This year’s National Bike Summit is a bit low-key compared to recent years — the excitement of working with a Democratic president and Democratic-control Congress has been tempered by the midterm elections and the need to work with a GOP House bent on budget cuts. As a result, this year’s big “ask” is that Congress not cut spending for active transport projects. But that isn’t to say that there’s not some good action going down.
Beyond the naming of 55 new Bicycle Friendly Businesses — including the City of Minneapolis and Clockwork Active Media Systems — today’s big reveal at the Summit was the new National Association of City Transportation Officials (NACTO) Urban Bikeway Design Guide. Unveiled by New York City’s controversial Transportation Commissioner Janette Sadik-Khan, the Design Guide provides cities with practical, working solutions to help create complete streets that are safe and enjoyable for bicyclists.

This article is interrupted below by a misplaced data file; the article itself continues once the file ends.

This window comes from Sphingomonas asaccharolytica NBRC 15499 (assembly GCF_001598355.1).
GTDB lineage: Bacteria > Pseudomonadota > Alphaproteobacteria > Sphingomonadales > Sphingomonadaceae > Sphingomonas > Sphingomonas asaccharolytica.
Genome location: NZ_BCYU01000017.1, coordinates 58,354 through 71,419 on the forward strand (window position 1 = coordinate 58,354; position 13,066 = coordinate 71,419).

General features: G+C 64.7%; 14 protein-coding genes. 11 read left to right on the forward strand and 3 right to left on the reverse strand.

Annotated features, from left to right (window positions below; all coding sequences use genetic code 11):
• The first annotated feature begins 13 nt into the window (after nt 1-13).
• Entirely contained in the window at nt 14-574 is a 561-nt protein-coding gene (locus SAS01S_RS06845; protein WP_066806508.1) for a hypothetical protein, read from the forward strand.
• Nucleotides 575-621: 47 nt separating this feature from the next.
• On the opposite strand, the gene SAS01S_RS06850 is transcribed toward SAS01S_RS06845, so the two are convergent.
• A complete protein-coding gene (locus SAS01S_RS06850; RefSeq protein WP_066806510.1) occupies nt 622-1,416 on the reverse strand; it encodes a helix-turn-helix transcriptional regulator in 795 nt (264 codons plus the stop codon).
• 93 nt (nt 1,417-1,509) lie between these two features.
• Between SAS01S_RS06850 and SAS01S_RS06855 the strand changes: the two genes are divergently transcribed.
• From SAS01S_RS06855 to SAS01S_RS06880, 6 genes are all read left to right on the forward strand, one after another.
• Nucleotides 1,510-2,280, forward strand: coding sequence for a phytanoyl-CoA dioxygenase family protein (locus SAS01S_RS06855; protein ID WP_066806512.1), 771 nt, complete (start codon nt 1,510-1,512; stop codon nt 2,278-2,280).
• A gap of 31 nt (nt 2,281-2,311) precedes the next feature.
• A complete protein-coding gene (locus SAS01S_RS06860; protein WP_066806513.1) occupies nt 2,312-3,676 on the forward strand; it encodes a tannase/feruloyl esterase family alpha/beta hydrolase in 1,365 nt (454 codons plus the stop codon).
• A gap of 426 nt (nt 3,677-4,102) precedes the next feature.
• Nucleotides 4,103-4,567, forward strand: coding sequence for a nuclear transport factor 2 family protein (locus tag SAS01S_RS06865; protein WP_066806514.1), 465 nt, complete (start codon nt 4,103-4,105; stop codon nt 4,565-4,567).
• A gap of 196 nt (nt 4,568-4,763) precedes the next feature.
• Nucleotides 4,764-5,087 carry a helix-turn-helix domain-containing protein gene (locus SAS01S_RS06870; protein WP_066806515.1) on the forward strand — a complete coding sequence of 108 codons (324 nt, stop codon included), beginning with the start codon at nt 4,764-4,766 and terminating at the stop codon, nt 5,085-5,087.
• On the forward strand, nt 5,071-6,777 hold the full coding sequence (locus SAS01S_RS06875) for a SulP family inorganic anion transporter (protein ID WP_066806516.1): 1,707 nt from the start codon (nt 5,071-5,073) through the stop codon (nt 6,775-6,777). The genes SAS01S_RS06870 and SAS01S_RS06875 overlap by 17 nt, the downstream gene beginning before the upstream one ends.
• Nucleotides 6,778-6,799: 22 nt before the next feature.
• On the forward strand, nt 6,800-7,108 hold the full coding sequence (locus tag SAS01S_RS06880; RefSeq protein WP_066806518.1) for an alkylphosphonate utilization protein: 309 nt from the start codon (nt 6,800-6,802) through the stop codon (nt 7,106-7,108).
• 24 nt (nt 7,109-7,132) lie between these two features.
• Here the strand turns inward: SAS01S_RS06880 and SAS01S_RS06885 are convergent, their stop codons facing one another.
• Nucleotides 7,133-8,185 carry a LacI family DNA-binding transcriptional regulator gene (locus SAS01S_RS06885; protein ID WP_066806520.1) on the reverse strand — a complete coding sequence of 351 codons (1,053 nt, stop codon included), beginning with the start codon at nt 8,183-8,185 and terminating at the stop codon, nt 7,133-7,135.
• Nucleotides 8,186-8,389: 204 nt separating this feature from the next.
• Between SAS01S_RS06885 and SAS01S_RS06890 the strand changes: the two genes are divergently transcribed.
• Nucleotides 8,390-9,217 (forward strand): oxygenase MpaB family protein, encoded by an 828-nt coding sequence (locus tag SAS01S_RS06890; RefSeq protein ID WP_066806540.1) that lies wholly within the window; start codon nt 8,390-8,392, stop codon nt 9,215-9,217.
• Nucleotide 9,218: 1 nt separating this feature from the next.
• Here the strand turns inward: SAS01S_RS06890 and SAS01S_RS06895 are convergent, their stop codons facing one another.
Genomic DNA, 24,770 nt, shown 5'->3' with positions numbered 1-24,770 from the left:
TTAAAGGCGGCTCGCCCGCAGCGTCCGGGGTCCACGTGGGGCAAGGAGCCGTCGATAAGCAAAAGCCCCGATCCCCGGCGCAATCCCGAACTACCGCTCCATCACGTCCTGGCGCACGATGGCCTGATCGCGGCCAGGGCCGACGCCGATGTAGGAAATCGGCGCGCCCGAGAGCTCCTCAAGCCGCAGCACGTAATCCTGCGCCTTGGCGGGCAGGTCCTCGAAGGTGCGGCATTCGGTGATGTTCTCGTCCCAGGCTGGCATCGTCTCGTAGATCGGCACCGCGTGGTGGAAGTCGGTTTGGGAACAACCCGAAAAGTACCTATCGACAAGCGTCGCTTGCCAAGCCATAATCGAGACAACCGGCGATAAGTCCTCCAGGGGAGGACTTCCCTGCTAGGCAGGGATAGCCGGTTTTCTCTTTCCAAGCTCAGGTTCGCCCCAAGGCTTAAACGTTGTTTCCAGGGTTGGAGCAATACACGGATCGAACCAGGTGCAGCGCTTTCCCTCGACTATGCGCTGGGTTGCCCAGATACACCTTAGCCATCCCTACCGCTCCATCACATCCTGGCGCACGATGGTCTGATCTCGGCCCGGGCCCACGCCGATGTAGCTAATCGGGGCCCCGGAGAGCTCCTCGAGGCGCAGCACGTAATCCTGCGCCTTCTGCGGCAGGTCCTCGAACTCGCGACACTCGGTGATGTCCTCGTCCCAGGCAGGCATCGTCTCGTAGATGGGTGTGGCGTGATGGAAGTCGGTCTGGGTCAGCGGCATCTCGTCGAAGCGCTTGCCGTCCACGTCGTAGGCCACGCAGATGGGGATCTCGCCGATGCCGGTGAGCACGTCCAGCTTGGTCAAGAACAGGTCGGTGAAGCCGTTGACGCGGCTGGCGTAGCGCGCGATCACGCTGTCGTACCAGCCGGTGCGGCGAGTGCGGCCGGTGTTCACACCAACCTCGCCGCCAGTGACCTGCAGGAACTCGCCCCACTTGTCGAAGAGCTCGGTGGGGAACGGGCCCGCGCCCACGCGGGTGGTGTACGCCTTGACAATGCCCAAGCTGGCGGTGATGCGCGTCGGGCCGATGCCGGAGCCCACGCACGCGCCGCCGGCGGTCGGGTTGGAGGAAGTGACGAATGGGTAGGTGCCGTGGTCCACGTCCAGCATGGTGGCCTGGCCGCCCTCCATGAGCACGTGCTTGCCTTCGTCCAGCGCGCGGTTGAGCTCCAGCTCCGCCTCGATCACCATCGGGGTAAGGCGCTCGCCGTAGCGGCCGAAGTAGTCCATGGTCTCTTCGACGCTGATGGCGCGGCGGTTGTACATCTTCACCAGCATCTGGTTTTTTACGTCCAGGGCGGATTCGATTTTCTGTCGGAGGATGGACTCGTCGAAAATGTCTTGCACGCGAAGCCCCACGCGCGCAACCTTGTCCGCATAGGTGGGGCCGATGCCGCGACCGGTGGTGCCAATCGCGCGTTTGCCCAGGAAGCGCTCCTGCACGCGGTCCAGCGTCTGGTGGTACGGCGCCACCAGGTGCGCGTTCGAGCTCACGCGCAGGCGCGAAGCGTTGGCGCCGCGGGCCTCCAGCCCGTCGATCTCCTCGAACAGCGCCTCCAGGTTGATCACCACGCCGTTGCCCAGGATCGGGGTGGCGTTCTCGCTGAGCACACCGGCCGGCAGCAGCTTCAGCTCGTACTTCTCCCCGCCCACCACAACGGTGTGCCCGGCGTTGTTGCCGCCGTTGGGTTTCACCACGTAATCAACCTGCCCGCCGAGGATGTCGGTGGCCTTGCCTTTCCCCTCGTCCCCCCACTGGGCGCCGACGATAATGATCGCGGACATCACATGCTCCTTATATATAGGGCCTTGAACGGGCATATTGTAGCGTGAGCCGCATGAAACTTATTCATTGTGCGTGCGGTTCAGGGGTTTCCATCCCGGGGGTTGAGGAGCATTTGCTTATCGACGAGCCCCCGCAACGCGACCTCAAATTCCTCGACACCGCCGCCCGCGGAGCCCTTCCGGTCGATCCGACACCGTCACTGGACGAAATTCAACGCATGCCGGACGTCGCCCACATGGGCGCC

While some of the recommendations are not included in either the AASHTO Guide to Bikeway Facilities or the Manual on Uniform Traffic Control Devices (MUTCD) — which can sometimes limit adoption in some jurisdictions — many of the recommendations are already in use in Minneapolis. Donald Pflaum of the Minneapolis Department of Public Works, a long-time friend to cyclists in Minneapolis, was one contributor to the new guideline process.
The knowledge-sharing embodied in this document is an outstanding tool for cities across the country to tackle creating communities with increased friendliness to active transportation via contextual complete streets solutions.
Image of NACTO bike box by Richard Masoner, via Flickr/Creative Commons